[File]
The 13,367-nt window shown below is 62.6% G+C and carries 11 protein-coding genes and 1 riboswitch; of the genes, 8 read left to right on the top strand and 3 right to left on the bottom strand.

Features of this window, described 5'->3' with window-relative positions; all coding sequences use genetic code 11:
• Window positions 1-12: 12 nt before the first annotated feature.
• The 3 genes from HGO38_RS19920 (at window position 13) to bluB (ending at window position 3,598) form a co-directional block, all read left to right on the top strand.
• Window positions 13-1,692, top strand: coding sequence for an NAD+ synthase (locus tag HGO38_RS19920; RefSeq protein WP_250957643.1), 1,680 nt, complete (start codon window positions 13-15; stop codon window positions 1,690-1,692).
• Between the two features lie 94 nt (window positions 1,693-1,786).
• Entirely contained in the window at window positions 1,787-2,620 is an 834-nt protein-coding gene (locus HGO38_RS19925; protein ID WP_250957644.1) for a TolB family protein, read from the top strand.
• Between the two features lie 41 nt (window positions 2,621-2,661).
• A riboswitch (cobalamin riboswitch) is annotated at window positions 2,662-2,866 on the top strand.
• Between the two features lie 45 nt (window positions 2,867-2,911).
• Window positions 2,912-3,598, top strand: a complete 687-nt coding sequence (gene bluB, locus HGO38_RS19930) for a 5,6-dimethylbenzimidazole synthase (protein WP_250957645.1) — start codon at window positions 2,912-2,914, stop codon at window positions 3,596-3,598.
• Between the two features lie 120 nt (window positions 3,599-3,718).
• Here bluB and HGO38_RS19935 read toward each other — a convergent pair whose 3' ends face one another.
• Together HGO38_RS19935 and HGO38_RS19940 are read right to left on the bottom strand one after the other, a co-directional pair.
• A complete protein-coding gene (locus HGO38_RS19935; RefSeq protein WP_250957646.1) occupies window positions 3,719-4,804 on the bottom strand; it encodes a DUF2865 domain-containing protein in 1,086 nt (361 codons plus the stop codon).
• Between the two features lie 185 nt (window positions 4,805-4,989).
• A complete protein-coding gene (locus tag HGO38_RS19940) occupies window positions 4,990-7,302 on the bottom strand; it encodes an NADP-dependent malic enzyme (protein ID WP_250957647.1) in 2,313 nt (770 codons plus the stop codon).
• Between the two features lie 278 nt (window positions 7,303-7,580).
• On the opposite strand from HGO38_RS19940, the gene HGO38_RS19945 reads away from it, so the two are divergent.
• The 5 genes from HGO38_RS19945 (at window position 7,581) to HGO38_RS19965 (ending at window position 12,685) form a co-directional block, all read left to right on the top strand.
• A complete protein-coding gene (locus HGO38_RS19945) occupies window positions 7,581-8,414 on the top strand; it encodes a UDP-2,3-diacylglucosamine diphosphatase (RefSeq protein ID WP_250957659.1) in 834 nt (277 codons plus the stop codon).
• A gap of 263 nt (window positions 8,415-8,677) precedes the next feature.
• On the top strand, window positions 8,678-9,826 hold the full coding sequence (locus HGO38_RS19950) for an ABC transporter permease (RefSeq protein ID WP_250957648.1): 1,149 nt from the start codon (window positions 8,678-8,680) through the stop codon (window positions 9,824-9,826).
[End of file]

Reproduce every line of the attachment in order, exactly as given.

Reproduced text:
The 13,367-nt window shown below is 62.6% G+C and carries 11 protein-coding genes and 1 riboswitch; of the genes, 8 read left to right on the top strand and 3 right to left on the bottom strand.

Features of this window, described 5'->3' with window-relative positions; all coding sequences use genetic code 11:
• Window positions 1-12: 12 nt before the first annotated feature.
• The 3 genes from HGO38_RS19920 (at window position 13) to bluB (ending at window position 3,598) form a co-directional block, all read left to right on the top strand.
• Window positions 13-1,692, top strand: coding sequence for an NAD+ synthase (locus tag HGO38_RS19920; RefSeq protein WP_250957643.1), 1,680 nt, complete (start codon window positions 13-15; stop codon window positions 1,690-1,692).
• Between the two features lie 94 nt (window positions 1,693-1,786).
• Entirely contained in the window at window positions 1,787-2,620 is an 834-nt protein-coding gene (locus HGO38_RS19925; protein ID WP_250957644.1) for a TolB family protein, read from the top strand.
• Between the two features lie 41 nt (window positions 2,621-2,661).
• A riboswitch (cobalamin riboswitch) is annotated at window positions 2,662-2,866 on the top strand.
• Between the two features lie 45 nt (window positions 2,867-2,911).
• Window positions 2,912-3,598, top strand: a complete 687-nt coding sequence (gene bluB, locus HGO38_RS19930) for a 5,6-dimethylbenzimidazole synthase (protein WP_250957645.1) — start codon at window positions 2,912-2,914, stop codon at window positions 3,596-3,598.
• Between the two features lie 120 nt (window positions 3,599-3,718).
• Here bluB and HGO38_RS19935 read toward each other — a convergent pair whose 3' ends face one another.
• Together HGO38_RS19935 and HGO38_RS19940 are read right to left on the bottom strand one after the other, a co-directional pair.
• A complete protein-coding gene (locus HGO38_RS19935; RefSeq protein WP_250957646.1) occupies window positions 3,719-4,804 on the bottom strand; it encodes a DUF2865 domain-containing protein in 1,086 nt (361 codons plus the stop codon).
• Between the two features lie 185 nt (window positions 4,805-4,989).
• A complete protein-coding gene (locus tag HGO38_RS19940) occupies window positions 4,990-7,302 on the bottom strand; it encodes an NADP-dependent malic enzyme (protein ID WP_250957647.1) in 2,313 nt (770 codons plus the stop codon).
• Between the two features lie 278 nt (window positions 7,303-7,580).
• On the opposite strand from HGO38_RS19940, the gene HGO38_RS19945 reads away from it, so the two are divergent.
• The 5 genes from HGO38_RS19945 (at window position 7,581) to HGO38_RS19965 (ending at window position 12,685) form a co-directional block, all read left to right on the top strand.
• A complete protein-coding gene (locus HGO38_RS19945) occupies window positions 7,581-8,414 on the top strand; it encodes a UDP-2,3-diacylglucosamine diphosphatase (RefSeq protein ID WP_250957659.1) in 834 nt (277 codons plus the stop codon).
• A gap of 263 nt (window positions 8,415-8,677) precedes the next feature.
• On the top strand, window positions 8,678-9,826 hold the full coding sequence (locus HGO38_RS19950) for an ABC transporter permease (RefSeq protein ID WP_250957648.1): 1,149 nt from the start codon (window positions 8,678-8,680) through the stop codon (window positions 9,824-9,826).